According to the General Industrial Workers Union of South Africa (Giwusa), management at the plant has failed to mitigate the effects of a recent spate of infections, putting workers and their families at risk.
Last Thursday, the union held a lunchtime demonstration calling for the Midrand factory to shut down until the workplace is deemed clear of the virus.
“By forcing workers to come to work, the bosses of L’Oréal want to force workers and their families to co-exist with the virus,” the union said in its memorandum of demands to the company.
“For these bosses, the virus is here to stay and it must become part of our normal existence. This we reject. The virus is not a normality.”
Giwusa’s accusation against L’Oréal comes in the wake of the level-three reopening of the economy, which will send millions of workers back to work — increasing the chance of Covid-19 spreading in workplaces.
L’Oréal has confirmed that, as of June 1, it has recorded 16 positive Covid-19 cases at the Midrand plant. In response to questions from the Mail & Guardian, the company said it has taken the necessary steps to prevent further infection.
But workers, who spoke to the M&G on the condition of anonymity, said they believe not enough was done after the first case was identified.
The union’s request that the plant be shut down immediately after the first case was reported was refused, one worker said. Although some of the workers were told to self-isolate, these were only workers who had direct contact with their colleague who had tested positive, the worker said.
“They said that the workers who were sent back home were working on the same production line. But we are using one door. We are under one roof. We are using the same toilets. We are using the same change rooms … How can you say they are the only workers that must be isolated? What about the rest of us?”
L’Oréal South Africa manager Gilles Antoine said that all workers who were on site the week the first case was detected were tested. But Giwusa alleges that testing took place three days after the case was reported and when officials from the department of health were called and the plant was shut down.
According to Antoine, operations were fully shut down for nine days, between May 16 and 24.
Giwusa points to these nine days — five days short of the maximum Covid-19 incubation period — as being inadequate. “Instead of allowing the 14 days to expire, the company forced the workers to go for a retest, this time at a private facility, just to make sure that workers come back to work,” the union said in its memorandum.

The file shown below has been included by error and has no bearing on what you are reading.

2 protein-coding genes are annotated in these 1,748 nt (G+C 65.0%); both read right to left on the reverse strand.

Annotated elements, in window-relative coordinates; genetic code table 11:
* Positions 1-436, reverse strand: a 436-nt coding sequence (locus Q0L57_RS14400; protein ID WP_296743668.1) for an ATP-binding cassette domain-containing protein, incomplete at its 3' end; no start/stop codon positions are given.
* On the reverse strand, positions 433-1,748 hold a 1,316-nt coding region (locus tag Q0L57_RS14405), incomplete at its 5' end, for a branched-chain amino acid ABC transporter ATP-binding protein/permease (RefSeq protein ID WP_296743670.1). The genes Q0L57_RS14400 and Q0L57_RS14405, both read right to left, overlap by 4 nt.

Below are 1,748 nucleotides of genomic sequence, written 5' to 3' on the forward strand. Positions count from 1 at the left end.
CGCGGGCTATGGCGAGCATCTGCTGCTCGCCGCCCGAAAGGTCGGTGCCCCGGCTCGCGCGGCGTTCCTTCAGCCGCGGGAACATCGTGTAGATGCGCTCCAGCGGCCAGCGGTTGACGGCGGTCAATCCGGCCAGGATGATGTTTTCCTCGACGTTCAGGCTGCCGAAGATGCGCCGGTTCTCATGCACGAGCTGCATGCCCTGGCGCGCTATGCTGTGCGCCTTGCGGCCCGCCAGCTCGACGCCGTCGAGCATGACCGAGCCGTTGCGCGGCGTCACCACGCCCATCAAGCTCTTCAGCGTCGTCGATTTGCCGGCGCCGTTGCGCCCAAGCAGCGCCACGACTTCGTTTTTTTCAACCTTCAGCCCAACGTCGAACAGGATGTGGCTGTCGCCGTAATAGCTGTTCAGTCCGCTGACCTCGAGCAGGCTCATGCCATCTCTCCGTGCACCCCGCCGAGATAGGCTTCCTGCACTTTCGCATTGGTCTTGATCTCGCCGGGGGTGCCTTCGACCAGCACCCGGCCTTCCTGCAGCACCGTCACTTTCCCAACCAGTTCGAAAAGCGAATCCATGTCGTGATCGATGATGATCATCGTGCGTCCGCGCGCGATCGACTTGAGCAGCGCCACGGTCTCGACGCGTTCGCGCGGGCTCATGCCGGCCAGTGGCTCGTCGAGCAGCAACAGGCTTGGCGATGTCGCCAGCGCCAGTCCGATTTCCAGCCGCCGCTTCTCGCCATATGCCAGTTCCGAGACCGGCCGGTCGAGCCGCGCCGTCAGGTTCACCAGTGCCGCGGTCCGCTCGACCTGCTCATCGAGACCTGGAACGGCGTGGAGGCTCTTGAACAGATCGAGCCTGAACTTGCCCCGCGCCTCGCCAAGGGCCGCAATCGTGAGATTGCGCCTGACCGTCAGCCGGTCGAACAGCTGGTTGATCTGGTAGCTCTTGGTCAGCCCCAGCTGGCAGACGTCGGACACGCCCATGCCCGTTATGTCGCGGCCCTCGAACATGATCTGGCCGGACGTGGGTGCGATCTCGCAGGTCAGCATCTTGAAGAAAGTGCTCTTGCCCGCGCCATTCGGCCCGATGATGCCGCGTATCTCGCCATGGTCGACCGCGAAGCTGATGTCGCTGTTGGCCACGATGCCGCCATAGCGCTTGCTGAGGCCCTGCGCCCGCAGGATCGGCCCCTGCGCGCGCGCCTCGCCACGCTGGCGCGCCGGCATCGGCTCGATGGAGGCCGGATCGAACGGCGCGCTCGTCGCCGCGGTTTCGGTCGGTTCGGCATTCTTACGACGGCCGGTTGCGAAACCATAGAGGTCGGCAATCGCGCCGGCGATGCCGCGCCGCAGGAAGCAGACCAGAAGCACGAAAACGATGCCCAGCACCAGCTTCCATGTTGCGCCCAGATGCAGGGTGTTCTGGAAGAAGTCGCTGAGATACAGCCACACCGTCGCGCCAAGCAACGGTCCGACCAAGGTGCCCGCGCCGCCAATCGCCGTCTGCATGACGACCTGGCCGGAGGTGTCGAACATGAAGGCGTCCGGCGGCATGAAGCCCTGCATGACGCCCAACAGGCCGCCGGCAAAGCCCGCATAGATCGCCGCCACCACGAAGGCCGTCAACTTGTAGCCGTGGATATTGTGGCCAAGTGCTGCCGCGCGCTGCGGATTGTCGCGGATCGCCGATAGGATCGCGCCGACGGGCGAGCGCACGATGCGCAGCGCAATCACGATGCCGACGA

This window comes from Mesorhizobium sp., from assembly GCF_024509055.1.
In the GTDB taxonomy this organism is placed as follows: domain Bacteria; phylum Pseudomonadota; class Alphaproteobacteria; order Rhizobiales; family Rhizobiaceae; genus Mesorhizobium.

Antoine said the tests were conducted by Lancet Laboratories, which he noted is “a government-approved private testing facility and a leading pathology laboratory operating throughout Africa”.
The worker told the M&G that they were “rushed” to get tested privately because of the backlog of public test results.
“That is all the company wants. They want us to work … The company does not care about our lives. What they care most about is the production,” the worker said. “So now we are still working because we fear for our jobs.”
According to Giwusa, the contract workers brought in to replace infected workers were not tested before their arrival at the plant.
Six of the 16 Covid-19 cases at L’Oréal involve contract workers. Antoine said, however, that all workers who commenced work on May 25 were requested to comply with the ongoing precautionary health and safety measures, including thermal screening.
He said workers were never “forced” to return to work.
“We shut down our operations for nine days to deep-clean and sanitise the factory. We have put in place all the necessary measures to ensure the health and safety of all the colleagues and the workplace before resuming the operations, including testing 100% of our employees and contractors,” he said, adding that operations resumed only after getting the go-ahead from the regional departments of labour and health.
At the time of writing, Gauteng chief inspector Michael Msiza had not responded to the M&G’s request for confirmation of the labour department’s report approving the plant’s re-opening.
As the country geared up to move to level three of the lockdown this week — which Trade and Industry Minister Ebrahim Patel noted would send eight million workers back to work — Minister of Employment and Labour Thulas Nxesi urged employers to do their part to curb the spread of the virus.
“We cannot overemphasise the importance of ensuring that employers, both public and private, mitigate the worst effects of the pandemic. We need to change behaviour in response to the dangers posed by Covid-19,” Nxesi said at a National Coronavirus Command Council briefing last Friday.
Warning that more workplace inspections would be conducted in the coming months, he added: “We would expect every employer to jump at the opportunity of saving their company by protecting their key asset — their workers.”
Antoine said L’Oréal has implemented a raft of measures to protect workers and has, “from the outset of the pandemic … maintained open communication with all employees, informing and reassuring them of all the protocols followed”.
But these measures have not allayed fears among workers about still being exposed to the virus.
“Hopefully, it isn’t the case, but we could be working with people who are infected and we can get infected ourselves,” one worker said.
The worker added that the uncertainty over who else may have the virus is “worrying”.
“Because we go to lunch with everybody. You cannot wear a mask whenever you are eating. And I know there is a 1.5m distance that we have to stay apart, but sometimes whenever we go into these changerooms, everybody is there,” the worker said.
“So the chance of more people getting infected can increase in that way.”